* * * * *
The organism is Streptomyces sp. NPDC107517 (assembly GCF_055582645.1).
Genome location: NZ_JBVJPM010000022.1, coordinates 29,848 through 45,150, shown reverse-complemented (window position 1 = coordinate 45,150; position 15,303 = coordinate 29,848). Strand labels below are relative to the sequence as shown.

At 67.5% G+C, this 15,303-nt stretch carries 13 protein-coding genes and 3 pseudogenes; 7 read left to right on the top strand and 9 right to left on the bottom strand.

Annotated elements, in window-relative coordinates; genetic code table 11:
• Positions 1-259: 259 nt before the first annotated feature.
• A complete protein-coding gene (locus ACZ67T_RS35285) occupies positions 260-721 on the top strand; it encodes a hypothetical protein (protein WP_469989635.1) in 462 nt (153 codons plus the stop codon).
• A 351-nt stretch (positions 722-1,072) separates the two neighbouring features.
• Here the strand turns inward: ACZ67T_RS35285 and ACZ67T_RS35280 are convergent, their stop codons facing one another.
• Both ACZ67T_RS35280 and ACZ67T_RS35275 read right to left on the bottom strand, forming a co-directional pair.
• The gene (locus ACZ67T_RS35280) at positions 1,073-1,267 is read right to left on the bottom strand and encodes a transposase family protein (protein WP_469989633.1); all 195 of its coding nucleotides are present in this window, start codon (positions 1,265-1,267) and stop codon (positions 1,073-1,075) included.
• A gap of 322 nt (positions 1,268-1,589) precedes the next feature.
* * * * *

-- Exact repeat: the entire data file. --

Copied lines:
The organism is Streptomyces sp. NPDC107517 (assembly GCF_055582645.1).
Genome location: NZ_JBVJPM010000022.1, coordinates 29,848 through 45,150, shown reverse-complemented (window position 1 = coordinate 45,150; position 15,303 = coordinate 29,848). Strand labels below are relative to the sequence as shown.

At 67.5% G+C, this 15,303-nt stretch carries 13 protein-coding genes and 3 pseudogenes; 7 read left to right on the top strand and 9 right to left on the bottom strand.

Annotated elements, in window-relative coordinates; genetic code table 11:
• Positions 1-259: 259 nt before the first annotated feature.
• A complete protein-coding gene (locus ACZ67T_RS35285) occupies positions 260-721 on the top strand; it encodes a hypothetical protein (protein WP_469989635.1) in 462 nt (153 codons plus the stop codon).
• A 351-nt stretch (positions 722-1,072) separates the two neighbouring features.
• Here the strand turns inward: ACZ67T_RS35285 and ACZ67T_RS35280 are convergent, their stop codons facing one another.
• Both ACZ67T_RS35280 and ACZ67T_RS35275 read right to left on the bottom strand, forming a co-directional pair.
• The gene (locus ACZ67T_RS35280) at positions 1,073-1,267 is read right to left on the bottom strand and encodes a transposase family protein (protein WP_469989633.1); all 195 of its coding nucleotides are present in this window, start codon (positions 1,265-1,267) and stop codon (positions 1,073-1,075) included.
• A gap of 322 nt (positions 1,268-1,589) precedes the next feature.